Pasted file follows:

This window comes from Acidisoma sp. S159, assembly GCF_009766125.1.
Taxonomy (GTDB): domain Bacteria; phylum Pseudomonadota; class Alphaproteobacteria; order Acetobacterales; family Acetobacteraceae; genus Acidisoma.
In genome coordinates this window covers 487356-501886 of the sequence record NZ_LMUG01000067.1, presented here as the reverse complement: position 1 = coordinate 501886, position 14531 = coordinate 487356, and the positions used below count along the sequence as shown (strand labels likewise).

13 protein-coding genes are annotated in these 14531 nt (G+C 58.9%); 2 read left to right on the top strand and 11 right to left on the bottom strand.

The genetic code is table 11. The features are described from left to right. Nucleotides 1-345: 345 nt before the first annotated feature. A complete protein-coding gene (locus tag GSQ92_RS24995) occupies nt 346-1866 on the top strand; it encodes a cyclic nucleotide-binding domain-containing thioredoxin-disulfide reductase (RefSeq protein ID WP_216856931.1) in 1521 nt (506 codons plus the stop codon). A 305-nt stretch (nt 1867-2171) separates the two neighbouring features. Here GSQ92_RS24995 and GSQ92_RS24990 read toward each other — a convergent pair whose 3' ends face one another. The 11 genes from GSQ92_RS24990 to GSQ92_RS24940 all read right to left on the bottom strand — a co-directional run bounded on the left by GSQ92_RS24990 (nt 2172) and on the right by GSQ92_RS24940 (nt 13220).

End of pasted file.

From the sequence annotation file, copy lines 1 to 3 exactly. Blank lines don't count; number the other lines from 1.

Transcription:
This window comes from Acidisoma sp. S159, assembly GCF_009766125.1.
Taxonomy (GTDB): domain Bacteria; phylum Pseudomonadota; class Alphaproteobacteria; order Acetobacterales; family Acetobacteraceae; genus Acidisoma.
In genome coordinates this window covers 487356-501886 of the sequence record NZ_LMUG01000067.1, presented here as the reverse complement: position 1 = coordinate 501886, position 14531 = coordinate 487356, and the positions used below count along the sequence as shown (strand labels likewise).